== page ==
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Gingrich Asks for Inquiry by Panel

House: Speaker wants Oversight Committee to begin looking into Dornan contention of voter fraud. Only one election has ever been overturned by panel.


WASHINGTON — House Speaker Newt Gingrich has asked the House Oversight Committee to begin looking at Rep. Robert K. Dornan's allegations that noncitizen voters may have caused his apparent defeat, a spokeswoman for Gingrich said Wednesday.

Under federal law, the committee has the power to investigate contested congressional elections and recommend that results be overturned. If such a recommendation is made, the entire House would have to vote on the matter.

Gingrich made the request after allegations by Dornan (R-Garden Grove) that voter fraud may have led to his apparent loss. Dornan said he did not have enough money to contest the election and asked that Republican Party leaders finance a challenge on his behalf. The cost would include a recount of ballots prior to any investigation.

Gingrich's request appears to be the first step in contesting Democrat Loretta Sanchez's seeming victory over Dornan for the 46th Congressional District seat. Committee staffers said it was unclear whether the Republican Party is going to back a full-fledged appeal or how far Gingrich intends to pursue his request for an investigation. Furthermore, they said it was highly unusual for the party to contest an election on behalf of a candidate.


However, even before Gingrich's request, staffers from the congressional committee Wednesday were prowling around the Orange County registrar of voters office, laying the groundwork for any potential investigation. Committee staffers said representatives were sent to several closely contested races throughout the nation, including Dornan's.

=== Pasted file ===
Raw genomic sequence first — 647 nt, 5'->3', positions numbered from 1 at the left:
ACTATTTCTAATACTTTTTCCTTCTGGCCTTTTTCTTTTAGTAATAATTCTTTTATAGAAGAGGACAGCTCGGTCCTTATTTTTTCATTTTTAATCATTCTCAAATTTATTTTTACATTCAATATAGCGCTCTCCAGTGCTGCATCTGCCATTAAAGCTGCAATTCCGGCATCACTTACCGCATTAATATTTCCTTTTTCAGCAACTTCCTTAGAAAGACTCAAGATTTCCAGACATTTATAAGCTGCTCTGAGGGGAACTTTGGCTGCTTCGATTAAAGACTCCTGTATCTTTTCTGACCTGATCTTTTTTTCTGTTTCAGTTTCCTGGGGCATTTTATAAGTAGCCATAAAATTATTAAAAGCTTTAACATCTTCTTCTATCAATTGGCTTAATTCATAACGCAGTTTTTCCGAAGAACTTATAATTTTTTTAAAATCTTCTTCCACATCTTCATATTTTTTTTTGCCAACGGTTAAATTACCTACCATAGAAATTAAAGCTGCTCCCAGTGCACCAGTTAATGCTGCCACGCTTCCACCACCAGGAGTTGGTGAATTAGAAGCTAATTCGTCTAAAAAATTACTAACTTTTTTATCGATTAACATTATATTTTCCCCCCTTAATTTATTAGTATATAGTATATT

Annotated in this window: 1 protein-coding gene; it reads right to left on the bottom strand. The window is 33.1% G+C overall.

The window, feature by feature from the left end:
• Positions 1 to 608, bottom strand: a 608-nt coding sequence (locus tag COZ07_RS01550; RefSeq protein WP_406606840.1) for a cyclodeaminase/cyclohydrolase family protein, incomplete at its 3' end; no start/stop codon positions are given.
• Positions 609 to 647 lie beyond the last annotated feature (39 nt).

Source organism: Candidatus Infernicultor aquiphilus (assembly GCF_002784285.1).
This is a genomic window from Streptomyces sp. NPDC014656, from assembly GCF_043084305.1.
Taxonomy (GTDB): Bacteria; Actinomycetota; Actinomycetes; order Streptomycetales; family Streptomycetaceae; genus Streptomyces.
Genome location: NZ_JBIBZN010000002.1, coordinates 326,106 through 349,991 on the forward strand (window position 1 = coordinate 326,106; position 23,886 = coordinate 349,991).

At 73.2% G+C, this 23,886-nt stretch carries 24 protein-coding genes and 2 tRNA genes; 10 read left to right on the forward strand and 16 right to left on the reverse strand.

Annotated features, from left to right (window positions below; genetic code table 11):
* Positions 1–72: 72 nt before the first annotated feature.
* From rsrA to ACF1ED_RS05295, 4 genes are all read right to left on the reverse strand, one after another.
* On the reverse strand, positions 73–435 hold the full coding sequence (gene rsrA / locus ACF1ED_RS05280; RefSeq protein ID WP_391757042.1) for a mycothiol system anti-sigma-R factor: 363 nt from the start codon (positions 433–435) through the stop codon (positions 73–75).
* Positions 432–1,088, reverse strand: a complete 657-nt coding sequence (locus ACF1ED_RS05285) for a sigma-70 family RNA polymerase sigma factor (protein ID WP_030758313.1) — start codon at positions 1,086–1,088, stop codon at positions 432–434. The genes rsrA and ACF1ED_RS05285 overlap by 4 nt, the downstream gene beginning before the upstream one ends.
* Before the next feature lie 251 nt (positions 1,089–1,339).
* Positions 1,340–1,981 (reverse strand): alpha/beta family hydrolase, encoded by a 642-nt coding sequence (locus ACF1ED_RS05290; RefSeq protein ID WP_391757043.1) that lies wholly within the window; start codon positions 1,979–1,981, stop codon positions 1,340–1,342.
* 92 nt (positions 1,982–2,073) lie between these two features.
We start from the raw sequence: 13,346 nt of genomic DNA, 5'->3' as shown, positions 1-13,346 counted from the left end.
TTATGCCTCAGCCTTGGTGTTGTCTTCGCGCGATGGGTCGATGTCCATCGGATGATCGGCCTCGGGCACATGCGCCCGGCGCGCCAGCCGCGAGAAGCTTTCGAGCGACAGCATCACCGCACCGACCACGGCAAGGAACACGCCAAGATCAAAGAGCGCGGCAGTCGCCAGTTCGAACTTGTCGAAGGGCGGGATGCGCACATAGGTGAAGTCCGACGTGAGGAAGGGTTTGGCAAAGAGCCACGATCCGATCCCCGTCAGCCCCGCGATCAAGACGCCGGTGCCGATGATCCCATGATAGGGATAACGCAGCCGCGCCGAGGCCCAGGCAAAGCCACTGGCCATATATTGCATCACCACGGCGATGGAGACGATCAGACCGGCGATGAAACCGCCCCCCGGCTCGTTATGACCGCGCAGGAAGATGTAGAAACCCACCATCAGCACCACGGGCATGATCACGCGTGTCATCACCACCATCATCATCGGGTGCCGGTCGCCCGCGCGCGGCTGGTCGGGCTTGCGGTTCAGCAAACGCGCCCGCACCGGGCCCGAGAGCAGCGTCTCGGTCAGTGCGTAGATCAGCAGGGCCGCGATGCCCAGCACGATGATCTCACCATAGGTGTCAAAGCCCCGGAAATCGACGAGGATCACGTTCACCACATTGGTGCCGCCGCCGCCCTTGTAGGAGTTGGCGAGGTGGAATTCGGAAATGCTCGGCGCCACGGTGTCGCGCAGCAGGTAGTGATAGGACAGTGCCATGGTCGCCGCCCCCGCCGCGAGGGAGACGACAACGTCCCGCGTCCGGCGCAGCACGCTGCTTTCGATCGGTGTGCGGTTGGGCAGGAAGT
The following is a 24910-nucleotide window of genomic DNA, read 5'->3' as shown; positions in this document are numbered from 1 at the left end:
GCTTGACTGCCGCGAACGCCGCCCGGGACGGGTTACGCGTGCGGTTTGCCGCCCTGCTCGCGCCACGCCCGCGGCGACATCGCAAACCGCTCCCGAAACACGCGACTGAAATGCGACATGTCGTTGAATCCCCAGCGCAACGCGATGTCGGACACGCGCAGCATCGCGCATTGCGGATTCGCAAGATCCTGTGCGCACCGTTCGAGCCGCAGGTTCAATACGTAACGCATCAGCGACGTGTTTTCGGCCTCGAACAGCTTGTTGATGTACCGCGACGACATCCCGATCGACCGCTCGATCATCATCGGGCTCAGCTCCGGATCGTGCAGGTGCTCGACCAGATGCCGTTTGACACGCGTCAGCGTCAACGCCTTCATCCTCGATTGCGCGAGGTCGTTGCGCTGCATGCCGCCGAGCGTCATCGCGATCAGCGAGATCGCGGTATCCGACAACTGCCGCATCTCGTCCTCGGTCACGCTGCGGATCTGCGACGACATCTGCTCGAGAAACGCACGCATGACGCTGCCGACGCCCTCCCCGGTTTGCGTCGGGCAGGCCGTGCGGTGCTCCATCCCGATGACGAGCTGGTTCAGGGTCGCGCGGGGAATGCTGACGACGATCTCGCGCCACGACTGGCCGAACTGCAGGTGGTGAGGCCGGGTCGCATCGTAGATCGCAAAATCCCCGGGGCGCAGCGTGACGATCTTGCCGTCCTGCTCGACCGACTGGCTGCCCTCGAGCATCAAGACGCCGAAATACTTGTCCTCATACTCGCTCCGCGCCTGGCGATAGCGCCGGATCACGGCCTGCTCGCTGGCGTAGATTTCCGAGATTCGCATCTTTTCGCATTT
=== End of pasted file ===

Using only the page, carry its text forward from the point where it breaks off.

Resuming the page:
So far, no improprieties have been discovered in Orange County, according to one committee staffer.

"My discussion with the registrar led me to believe there were no signs of problems with registration at all," said Bob Brauer, who works for a Democratic committee member. Two other staffers, working for Republican members, declined comment.

Although the committee has looked into numerous elections in the past, it has only overturned one in the 27 years since the Federal Contested Election Act was passed. That occurred in 1984 in Indiana's 8th Congressional District. Although Republican Richard D. McIntyre apparently won a narrow election day victory, the Democrat-controlled task force turned the seat over to their own party member, Frank McCloskey. Some committee Republican Party members cried foul, contending that partisan politics were played.

Rep. Bill Thomas, (R-Bakersfield) chairman of the House Oversight Committee, said such shenanigans would not occur under his leadership. He said that if the committee does fully investigate the Dornan and Sanchez race, the outcome would be based strictly on the legitimacy of the votes for both candidates.

"When you get a race that's [within] several hundred to several thousand, there's always some instances of less-than-a-completely-perfect-ballot-cast situation," Thomas said. "The question is how many [illegal votes were cast], and were there sufficient numbers to have changed the outcome."

Democrats and Republicans on Wednesday agreed that it was unlikely the committee would reverse the election results in the Dornan and Sanchez race because the burden of proof is so great. Not only would the committee have to find voting irregularities, but it would have to prove that the votes went to Sanchez and that the number of faulty ballots was sufficient to have changed the results.

Shelley Moskowitz, who helped organized Sanchez's get-out-the-vote drive, said she is confident that Dornan's allegations will not be supported.

"Bob Dornan is just flailing around trying to save his seat," she said. "I think he'll end up on talk radio."

Also contributing to this report was Times correspondent John Canalis.

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